Because some areas lost power, drivers collided yesterday when speeding through stoplights that weren’t working, and their abandoned crashed cars were then set ablaze. Broken glass from shattered windows and bus stops crunched underfoot.
“This is sad. It’s very emotional right now. I just had to come down and see it,” said Brian Ledin, 58, who lives in a nearby suburb but was born in the area.
Smoke rose from an O’Reilly Auto Parts store and CenterPoint energy workers searched for broken gas lines.
Report: Military police could be dispatched to Minnesota
The Pentagon on Saturday ordered the Army to put military police units on alert to head to Minneapolis on short notice at President Donald Trump’s request, the Associated Press reports, according to three people with direct knowledge of the orders who did not want their names used because they were not authorized to discuss the preparations.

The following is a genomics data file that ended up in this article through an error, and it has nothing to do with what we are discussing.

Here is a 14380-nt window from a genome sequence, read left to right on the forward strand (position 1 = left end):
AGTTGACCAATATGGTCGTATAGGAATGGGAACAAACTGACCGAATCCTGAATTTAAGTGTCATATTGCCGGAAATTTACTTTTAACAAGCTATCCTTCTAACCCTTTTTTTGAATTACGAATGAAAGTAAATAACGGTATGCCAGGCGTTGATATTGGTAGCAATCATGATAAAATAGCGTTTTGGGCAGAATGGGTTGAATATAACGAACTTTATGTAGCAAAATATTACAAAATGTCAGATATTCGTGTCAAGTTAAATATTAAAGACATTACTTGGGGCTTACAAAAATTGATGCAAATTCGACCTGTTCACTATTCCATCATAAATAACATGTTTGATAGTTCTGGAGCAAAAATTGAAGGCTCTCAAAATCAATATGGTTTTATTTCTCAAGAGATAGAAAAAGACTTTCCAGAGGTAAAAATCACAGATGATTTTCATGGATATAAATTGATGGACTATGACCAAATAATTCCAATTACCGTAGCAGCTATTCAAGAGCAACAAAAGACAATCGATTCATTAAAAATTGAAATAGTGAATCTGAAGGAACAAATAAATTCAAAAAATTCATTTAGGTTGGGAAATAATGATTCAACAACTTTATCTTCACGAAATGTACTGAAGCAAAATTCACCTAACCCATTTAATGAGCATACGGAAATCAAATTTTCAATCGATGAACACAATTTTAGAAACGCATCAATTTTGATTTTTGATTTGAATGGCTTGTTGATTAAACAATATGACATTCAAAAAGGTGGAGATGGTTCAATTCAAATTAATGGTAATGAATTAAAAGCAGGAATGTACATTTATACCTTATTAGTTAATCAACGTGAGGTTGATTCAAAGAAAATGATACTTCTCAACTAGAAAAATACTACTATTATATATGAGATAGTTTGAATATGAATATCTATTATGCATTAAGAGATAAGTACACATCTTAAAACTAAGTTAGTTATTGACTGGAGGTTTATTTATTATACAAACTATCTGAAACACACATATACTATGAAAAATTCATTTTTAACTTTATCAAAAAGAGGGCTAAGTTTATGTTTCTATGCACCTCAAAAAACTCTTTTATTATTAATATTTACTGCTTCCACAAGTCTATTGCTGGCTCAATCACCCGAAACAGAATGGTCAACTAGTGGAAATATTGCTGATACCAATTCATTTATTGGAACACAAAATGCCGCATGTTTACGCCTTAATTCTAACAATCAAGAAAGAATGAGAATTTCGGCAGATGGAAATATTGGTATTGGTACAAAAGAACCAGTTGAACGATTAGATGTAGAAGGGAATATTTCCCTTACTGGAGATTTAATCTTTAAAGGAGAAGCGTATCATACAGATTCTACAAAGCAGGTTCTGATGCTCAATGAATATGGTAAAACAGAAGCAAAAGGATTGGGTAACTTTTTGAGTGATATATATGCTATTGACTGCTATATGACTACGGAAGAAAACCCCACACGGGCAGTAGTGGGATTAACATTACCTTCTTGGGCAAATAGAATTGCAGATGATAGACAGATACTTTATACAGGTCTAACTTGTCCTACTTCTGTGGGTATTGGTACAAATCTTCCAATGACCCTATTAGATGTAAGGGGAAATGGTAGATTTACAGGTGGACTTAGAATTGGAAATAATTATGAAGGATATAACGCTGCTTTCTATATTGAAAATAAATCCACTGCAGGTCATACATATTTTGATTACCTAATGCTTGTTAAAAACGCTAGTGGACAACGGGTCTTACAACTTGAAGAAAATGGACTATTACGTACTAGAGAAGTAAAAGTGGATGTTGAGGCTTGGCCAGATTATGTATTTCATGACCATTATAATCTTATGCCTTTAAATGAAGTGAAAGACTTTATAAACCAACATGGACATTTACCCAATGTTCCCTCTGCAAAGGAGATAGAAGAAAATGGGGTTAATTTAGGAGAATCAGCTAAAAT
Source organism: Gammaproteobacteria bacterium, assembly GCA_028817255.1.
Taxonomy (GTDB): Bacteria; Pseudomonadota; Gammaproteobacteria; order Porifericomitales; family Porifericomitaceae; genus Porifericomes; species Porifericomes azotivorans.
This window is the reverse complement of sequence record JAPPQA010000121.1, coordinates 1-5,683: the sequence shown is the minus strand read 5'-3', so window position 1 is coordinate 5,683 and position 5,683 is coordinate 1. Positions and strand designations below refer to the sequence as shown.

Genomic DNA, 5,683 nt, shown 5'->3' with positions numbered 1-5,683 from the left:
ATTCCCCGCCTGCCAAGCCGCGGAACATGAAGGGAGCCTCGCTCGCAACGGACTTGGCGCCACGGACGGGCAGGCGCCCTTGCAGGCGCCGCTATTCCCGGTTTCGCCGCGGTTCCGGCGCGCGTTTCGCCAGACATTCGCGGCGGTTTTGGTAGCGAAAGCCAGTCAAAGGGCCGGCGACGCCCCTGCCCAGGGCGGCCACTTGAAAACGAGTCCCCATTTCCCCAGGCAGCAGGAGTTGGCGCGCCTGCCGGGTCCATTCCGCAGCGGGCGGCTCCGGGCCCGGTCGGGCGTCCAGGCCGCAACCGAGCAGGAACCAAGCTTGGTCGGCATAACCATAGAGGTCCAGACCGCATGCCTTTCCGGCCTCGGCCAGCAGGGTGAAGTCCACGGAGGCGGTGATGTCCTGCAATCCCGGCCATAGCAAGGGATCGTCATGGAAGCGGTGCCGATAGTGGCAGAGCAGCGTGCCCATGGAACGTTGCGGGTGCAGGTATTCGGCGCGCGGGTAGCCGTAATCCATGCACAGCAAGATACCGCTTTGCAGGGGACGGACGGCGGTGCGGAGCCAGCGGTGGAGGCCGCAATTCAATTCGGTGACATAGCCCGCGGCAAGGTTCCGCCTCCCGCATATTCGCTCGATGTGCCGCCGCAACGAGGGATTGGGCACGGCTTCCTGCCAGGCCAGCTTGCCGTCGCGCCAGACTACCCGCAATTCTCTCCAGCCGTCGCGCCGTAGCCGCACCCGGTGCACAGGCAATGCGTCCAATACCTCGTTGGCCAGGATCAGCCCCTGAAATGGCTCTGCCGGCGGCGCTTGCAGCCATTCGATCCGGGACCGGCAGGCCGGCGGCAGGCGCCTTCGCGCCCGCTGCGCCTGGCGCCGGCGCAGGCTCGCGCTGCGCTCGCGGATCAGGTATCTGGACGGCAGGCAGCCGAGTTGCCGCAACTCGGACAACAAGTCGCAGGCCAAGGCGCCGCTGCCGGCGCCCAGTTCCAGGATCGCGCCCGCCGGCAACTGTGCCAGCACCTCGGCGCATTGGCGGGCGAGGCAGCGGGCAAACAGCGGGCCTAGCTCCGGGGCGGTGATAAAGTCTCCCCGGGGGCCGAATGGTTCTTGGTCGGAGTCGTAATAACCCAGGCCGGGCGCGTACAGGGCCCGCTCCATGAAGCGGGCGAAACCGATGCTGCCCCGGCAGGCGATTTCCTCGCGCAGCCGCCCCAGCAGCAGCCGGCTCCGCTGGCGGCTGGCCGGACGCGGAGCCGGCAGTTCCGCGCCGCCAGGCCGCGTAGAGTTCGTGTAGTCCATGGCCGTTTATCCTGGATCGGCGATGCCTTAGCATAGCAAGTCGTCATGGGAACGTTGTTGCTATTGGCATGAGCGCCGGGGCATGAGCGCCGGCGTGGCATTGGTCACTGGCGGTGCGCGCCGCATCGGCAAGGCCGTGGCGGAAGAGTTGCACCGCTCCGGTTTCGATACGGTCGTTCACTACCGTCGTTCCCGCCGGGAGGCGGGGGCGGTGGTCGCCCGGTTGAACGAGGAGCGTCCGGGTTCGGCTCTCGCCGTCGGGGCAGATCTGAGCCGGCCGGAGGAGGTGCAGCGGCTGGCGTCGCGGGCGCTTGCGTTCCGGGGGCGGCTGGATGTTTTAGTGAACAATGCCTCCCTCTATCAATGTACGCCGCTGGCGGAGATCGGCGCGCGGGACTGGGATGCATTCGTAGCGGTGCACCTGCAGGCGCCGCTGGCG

According to the AP report, soldiers from Fort Bragg in North Carolina and Fort Drum in New York have been ordered to be ready to deploy within four hours if called. Soldiers in Fort Carson in Colorado and Fort Riley in Kansas have been told to be ready within 24 hours.
Fired Minneapolis police officer Derek Chauvin arrested, booked
Derek Michael Chauvin, 44, was arrested Friday and charged with third-degree murder and manslaughter in connection to Floyd’s death. He was booked into the Ramsey County Jail.
A criminal complaint that references body cameras worn by the four now-former officers involved in the incident sheds additional light on what happened on Memorial Day in the moments before and after Floyd’s death.
The Hennepin County Attorney’s complaint said Chauvin had his knee on Floyd’s neck for 8 minutes and 46 seconds, including two minutes and 53 seconds after Floyd was non-responsive. Read more.